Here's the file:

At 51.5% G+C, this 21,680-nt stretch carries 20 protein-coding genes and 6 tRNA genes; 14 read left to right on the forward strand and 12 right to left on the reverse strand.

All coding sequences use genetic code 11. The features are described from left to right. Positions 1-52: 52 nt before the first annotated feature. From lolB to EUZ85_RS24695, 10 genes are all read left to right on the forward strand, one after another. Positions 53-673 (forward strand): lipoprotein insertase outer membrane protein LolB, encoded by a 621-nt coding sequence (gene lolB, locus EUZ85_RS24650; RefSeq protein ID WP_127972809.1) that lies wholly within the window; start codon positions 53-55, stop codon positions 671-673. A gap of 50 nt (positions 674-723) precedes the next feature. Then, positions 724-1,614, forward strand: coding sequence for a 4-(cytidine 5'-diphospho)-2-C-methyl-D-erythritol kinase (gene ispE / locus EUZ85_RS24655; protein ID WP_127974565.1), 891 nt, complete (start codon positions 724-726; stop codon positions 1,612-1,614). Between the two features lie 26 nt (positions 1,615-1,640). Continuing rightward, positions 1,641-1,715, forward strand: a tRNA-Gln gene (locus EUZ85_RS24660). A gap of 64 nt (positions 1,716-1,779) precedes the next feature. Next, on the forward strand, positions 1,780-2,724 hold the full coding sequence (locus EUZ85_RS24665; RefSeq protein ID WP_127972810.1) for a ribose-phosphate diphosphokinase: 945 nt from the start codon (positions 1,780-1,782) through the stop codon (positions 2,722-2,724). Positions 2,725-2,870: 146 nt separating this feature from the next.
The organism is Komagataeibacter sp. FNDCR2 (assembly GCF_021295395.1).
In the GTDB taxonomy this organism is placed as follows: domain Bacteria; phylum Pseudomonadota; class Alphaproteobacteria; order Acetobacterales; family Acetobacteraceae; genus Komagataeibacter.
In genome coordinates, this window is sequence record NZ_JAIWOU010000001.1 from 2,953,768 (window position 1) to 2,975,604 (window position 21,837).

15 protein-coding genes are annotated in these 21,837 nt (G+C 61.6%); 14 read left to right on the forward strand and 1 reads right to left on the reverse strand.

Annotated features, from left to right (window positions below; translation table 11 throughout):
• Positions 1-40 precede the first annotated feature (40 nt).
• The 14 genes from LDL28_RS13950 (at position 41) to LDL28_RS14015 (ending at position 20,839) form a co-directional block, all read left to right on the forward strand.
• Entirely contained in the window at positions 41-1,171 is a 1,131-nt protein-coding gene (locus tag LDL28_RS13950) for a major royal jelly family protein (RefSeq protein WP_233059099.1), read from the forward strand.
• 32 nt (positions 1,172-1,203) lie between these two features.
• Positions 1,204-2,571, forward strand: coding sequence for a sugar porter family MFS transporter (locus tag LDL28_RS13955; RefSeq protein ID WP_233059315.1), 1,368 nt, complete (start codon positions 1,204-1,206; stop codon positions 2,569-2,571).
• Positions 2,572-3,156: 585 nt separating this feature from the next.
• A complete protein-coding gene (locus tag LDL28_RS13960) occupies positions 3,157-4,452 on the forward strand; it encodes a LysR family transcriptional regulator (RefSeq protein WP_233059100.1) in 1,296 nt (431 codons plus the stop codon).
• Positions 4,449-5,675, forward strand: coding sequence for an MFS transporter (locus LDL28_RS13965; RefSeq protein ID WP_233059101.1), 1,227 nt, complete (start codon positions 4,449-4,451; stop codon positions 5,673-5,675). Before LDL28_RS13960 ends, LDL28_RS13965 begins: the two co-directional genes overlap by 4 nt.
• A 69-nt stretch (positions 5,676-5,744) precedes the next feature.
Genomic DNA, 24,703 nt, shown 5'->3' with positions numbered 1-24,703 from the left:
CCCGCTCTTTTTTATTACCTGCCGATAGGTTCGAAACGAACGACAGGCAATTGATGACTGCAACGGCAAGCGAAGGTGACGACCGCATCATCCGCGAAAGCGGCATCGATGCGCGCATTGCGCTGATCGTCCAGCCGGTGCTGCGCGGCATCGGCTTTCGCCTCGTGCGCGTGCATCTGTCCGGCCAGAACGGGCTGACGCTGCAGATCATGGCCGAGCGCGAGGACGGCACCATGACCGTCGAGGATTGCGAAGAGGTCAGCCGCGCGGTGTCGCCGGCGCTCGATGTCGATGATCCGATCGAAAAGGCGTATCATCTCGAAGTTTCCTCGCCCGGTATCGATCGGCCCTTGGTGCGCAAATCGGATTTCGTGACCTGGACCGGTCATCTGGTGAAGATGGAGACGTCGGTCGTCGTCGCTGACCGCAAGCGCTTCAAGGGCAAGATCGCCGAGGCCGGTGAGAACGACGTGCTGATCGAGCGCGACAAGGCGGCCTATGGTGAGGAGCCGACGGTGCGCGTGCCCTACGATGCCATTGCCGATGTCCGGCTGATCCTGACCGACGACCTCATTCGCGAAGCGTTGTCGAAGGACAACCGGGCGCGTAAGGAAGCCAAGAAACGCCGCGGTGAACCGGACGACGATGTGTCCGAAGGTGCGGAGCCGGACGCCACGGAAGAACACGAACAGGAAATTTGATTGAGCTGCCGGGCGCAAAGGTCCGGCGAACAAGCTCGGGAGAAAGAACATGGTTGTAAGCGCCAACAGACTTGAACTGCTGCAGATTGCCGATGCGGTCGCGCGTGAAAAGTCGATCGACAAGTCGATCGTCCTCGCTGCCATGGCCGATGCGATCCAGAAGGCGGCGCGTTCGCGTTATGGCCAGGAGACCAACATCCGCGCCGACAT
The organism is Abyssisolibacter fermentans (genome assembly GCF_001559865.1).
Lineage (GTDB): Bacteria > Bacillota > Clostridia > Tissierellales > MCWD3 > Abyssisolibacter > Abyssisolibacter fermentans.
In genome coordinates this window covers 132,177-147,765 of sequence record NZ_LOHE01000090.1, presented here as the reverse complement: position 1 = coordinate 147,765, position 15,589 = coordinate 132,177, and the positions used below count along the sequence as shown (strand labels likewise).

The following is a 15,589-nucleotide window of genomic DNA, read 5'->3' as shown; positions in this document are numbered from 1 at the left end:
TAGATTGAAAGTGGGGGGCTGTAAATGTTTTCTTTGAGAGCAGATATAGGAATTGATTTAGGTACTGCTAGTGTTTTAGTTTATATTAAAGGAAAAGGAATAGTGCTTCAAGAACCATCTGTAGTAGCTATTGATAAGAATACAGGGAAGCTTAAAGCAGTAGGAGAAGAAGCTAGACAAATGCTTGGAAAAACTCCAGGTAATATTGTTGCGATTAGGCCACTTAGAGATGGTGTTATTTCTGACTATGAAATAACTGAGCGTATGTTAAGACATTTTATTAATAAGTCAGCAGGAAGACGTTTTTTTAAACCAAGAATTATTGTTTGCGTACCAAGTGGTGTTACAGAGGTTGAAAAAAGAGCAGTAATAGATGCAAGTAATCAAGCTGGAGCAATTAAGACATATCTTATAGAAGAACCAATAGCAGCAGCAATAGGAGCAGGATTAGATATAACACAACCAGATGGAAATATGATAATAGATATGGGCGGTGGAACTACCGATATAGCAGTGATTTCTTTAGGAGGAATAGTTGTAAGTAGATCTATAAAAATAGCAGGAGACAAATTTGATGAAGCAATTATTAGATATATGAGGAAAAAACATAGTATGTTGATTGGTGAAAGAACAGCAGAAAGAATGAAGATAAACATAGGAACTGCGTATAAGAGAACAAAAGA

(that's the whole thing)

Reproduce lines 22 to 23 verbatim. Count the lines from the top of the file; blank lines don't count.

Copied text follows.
The following is a 15,589-nucleotide window of genomic DNA, read 5'->3' as shown; positions in this document are numbered from 1 at the left end:
TAGATTGAAAGTGGGGGGCTGTAAATGTTTTCTTTGAGAGCAGATATAGGAATTGATTTAGGTACTGCTAGTGTTTTAGTTTATATTAAAGGAAAAGGAATAGTGCTTCAAGAACCATCTGTAGTAGCTATTGATAAGAATACAGGGAAGCTTAAAGCAGTAGGAGAAGAAGCTAGACAAATGCTTGGAAAAACTCCAGGTAATATTGTTGCGATTAGGCCACTTAGAGATGGTGTTATTTCTGACTATGAAATAACTGAGCGTATGTTAAGACATTTTATTAATAAGTCAGCAGGAAGACGTTTTTTTAAACCAAGAATTATTGTTTGCGTACCAAGTGGTGTTACAGAGGTTGAAAAAAGAGCAGTAATAGATGCAAGTAATCAAGCTGGAGCAATTAAGACATATCTTATAGAAGAACCAATAGCAGCAGCAATAGGAGCAGGATTAGATATAACACAACCAGATGGAAATATGATAATAGATATGGGCGGTGGAACTACCGATATAGCAGTGATTTCTTTAGGAGGAATAGTTGTAAGTAGATCTATAAAAATAGCAGGAGACAAATTTGATGAAGCAATTATTAGATATATGAGGAAAAAACATAGTATGTTGATTGGTGAAAGAACAGCAGAAAGAATGAAGATAAACATAGGAACTGCGTATAAGAGAACAAAAGA